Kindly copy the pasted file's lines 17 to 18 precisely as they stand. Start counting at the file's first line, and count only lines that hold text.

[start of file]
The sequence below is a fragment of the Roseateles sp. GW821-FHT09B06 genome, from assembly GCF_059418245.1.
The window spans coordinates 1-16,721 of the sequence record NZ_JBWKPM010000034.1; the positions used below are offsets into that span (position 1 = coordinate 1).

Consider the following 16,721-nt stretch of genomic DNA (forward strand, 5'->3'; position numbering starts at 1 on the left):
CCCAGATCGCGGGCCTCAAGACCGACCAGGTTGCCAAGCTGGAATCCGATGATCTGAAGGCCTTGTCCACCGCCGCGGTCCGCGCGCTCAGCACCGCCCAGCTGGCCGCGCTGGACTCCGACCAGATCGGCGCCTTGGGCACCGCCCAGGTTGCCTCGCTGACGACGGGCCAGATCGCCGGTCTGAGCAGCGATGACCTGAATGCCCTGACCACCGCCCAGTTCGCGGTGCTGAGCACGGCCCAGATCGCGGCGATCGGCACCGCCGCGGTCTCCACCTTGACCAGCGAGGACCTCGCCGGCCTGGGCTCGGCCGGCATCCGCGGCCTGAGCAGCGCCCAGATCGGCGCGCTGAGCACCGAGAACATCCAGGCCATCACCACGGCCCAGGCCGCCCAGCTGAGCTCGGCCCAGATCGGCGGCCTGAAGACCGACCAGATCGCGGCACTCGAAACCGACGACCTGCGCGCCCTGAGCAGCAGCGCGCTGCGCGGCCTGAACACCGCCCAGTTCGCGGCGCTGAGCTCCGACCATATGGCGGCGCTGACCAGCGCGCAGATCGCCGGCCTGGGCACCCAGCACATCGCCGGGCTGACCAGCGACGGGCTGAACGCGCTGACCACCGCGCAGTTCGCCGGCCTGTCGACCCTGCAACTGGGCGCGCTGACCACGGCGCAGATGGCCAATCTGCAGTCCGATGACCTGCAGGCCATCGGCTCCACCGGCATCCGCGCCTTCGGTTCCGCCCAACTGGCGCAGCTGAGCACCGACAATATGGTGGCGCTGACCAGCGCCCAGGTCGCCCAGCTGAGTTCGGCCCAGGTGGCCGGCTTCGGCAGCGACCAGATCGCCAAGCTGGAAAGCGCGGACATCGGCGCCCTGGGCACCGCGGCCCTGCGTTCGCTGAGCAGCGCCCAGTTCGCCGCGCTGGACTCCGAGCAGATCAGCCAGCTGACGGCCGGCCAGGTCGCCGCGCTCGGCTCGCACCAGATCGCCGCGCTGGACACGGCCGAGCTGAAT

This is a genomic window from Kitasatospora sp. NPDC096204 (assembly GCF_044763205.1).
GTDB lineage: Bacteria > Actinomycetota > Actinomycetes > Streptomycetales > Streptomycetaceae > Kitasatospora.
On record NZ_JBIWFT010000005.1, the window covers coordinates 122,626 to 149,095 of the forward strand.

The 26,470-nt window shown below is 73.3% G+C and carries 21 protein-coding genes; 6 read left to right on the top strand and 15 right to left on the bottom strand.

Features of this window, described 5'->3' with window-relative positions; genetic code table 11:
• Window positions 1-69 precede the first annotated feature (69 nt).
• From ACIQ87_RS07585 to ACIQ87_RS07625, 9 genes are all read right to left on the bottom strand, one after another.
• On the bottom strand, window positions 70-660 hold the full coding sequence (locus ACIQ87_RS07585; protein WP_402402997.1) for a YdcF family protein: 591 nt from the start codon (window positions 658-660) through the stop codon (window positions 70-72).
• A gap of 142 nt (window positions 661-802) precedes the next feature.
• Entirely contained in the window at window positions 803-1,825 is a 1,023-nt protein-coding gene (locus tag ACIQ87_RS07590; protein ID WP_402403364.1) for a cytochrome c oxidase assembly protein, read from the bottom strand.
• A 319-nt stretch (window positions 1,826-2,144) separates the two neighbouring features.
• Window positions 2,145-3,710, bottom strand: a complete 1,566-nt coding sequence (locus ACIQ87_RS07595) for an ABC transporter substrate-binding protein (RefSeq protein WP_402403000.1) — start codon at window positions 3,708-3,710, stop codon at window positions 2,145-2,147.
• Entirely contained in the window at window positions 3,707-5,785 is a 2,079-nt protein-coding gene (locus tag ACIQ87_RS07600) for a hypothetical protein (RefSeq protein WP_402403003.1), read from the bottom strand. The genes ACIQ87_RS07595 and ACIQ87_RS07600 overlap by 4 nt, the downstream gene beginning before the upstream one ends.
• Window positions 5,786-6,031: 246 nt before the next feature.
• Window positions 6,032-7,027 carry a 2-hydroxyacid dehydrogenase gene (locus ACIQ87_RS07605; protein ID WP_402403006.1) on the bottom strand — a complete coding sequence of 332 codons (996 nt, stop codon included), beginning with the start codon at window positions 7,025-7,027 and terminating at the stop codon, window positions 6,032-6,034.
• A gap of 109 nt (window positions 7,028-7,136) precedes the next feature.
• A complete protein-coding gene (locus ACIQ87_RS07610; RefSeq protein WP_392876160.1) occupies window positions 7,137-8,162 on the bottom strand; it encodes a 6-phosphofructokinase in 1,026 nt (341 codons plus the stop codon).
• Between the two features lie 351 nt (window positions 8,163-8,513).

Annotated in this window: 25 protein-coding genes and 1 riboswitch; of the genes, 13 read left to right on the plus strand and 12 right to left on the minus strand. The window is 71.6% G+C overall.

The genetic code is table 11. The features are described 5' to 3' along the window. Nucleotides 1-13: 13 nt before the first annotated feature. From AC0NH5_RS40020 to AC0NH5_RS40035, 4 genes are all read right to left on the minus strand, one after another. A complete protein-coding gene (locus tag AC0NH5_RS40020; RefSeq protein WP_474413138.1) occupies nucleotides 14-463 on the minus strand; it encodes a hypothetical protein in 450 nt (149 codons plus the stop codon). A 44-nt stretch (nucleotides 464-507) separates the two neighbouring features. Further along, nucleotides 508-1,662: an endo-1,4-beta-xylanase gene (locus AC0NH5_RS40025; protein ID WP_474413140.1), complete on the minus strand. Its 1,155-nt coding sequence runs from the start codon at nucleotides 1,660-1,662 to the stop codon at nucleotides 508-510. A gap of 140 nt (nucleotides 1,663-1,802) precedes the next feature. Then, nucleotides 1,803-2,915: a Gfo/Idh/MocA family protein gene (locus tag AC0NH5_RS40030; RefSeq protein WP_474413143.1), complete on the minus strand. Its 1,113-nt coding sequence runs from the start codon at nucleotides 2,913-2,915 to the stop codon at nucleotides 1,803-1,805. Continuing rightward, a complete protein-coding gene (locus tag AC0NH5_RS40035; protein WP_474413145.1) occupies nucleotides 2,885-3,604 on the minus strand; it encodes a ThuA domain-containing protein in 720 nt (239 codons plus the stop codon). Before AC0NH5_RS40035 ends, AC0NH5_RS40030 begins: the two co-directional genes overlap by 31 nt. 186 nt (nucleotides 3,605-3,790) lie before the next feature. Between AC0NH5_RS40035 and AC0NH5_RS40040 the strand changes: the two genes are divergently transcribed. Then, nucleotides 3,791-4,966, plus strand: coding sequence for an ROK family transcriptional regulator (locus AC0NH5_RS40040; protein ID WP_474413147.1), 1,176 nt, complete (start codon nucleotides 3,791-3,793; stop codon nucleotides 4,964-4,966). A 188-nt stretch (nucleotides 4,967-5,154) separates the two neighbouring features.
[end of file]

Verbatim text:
• Entirely contained in the window at window positions 3,707-5,785 is a 2,079-nt protein-coding gene (locus tag ACIQ87_RS07600) for a hypothetical protein (RefSeq protein WP_402403003.1), read from the bottom strand. The genes ACIQ87_RS07595 and ACIQ87_RS07600 overlap by 4 nt, the downstream gene beginning before the upstream one ends.
• Window positions 5,786-6,031: 246 nt before the next feature.